iIf powering the Arduinos independently is an issue, connect the 5V output of the Master Arduino to the VIN pin on the slave.
But I also read the code example in the link provided, and I don't see where the master Arduino set the speed. If in the line:
It is setting it by default to 100Mhz. See this post for how to change that http://arduino.cc/forum/index.php/topic,16793.0.html
Okay, so the Wire.begin(); sets the clock speed. But both Arduinos have a command in their code called Wire.begin(). So whos becomes the master?
The one that starts talking. There isn't any hardware difference. If you speak without being spoken to, you're the master. You can have multiple masters. The slave is merely any device that has been addressed by a/the master. This is why the master doesn't have to assign itself an address. If no one is going to direct communication at you (except in reply), there's no real need for an address.Contention on i2c is resolved by holding the clock. If you read the data bus after transmitting your data and the line is not high, it's because someone else caused a collision. These are resolved by the bit pattern. The one holding the line low the longest wins.SPI is different. Electrically, there is a master and one or more slaves. This determines which pin is set as an output and which is an input, and how you deal with slave select -- either listening for it or toggling digital output pins to select other ICs.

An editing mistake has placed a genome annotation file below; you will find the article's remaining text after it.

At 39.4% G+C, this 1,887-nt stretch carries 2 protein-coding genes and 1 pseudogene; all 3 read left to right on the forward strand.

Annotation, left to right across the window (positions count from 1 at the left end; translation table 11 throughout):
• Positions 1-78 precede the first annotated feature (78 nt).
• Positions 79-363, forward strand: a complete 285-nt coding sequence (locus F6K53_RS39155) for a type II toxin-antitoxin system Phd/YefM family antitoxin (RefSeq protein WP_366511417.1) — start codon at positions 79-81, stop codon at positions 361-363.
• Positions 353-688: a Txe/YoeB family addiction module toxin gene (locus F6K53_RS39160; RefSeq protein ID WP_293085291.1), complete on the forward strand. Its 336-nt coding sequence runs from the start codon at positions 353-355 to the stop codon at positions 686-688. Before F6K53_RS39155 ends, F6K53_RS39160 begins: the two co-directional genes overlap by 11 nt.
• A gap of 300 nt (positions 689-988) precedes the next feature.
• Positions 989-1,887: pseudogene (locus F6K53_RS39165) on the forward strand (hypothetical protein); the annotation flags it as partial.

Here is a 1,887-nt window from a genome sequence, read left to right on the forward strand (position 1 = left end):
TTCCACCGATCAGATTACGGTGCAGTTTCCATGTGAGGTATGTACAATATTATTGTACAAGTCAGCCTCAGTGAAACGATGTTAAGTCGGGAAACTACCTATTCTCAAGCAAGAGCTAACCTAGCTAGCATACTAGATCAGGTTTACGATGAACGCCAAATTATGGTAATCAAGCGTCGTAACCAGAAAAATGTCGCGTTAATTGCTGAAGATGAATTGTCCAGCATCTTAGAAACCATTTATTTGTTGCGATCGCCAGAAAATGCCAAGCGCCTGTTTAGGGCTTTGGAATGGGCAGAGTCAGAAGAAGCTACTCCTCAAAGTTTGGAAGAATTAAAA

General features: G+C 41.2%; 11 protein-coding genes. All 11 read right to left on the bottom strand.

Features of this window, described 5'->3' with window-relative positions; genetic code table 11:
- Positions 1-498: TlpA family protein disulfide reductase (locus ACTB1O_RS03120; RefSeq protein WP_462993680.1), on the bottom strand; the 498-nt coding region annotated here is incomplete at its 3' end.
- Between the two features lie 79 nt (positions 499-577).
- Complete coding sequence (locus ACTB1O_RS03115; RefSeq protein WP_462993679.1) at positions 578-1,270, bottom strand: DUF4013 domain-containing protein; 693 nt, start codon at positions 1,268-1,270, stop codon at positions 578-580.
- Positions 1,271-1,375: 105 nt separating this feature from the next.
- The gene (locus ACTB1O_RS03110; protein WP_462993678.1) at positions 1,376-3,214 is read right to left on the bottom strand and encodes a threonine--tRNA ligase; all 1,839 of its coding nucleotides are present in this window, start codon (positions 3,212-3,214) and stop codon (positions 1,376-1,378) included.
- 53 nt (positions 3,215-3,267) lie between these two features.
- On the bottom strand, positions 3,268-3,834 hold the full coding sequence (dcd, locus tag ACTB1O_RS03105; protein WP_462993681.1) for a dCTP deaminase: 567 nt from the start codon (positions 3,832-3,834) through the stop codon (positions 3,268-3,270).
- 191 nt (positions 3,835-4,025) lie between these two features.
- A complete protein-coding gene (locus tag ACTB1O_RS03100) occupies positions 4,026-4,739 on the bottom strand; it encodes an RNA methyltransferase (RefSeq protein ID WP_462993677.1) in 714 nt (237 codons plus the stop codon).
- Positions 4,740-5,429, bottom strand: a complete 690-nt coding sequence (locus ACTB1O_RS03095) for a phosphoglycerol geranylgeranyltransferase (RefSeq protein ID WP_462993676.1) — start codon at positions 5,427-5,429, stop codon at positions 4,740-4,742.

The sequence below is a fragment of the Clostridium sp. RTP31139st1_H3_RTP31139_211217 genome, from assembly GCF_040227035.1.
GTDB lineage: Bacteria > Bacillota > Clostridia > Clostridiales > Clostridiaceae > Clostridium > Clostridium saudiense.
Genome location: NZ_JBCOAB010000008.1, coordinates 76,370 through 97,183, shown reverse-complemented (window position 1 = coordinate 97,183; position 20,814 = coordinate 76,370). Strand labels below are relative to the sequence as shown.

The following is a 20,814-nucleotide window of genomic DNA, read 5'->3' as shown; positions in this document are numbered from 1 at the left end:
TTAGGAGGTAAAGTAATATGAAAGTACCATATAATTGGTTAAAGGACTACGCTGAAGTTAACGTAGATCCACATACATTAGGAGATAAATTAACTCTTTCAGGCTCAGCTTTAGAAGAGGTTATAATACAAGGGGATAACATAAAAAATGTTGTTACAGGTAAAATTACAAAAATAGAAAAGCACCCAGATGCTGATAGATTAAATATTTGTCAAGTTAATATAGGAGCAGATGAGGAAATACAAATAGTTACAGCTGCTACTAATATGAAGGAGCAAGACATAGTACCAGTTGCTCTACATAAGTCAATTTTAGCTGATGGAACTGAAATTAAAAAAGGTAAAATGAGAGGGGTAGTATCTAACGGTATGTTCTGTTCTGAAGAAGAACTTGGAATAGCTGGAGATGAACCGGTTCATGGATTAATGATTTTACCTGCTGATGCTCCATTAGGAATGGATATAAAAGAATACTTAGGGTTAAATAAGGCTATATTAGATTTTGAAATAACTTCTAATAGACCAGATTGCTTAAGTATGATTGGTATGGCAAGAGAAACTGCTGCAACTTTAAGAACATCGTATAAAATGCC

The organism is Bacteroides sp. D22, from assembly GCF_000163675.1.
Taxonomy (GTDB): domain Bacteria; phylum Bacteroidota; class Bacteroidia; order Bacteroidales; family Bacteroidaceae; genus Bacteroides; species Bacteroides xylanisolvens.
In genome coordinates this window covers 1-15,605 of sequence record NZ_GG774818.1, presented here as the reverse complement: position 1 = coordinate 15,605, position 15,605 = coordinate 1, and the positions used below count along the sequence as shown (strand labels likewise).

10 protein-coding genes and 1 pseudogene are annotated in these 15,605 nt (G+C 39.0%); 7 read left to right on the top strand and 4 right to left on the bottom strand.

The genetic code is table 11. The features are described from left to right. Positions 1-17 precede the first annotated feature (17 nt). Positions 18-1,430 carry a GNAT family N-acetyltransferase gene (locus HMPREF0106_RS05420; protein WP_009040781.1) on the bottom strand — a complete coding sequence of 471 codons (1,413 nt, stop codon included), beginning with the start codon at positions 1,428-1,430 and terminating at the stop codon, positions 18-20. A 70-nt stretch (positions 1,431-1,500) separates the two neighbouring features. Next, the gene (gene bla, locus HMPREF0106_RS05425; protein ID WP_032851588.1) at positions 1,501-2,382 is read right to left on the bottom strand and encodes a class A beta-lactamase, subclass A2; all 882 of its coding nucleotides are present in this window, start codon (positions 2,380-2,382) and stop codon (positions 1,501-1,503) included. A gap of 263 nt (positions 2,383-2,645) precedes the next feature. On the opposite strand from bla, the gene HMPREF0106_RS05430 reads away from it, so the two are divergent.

Yep! I find many tutorials to be great at explaining how to accomplish a simple task, but not so great at explaining how it's actually done under the hood.
It is setting it by default to 100Mhz.
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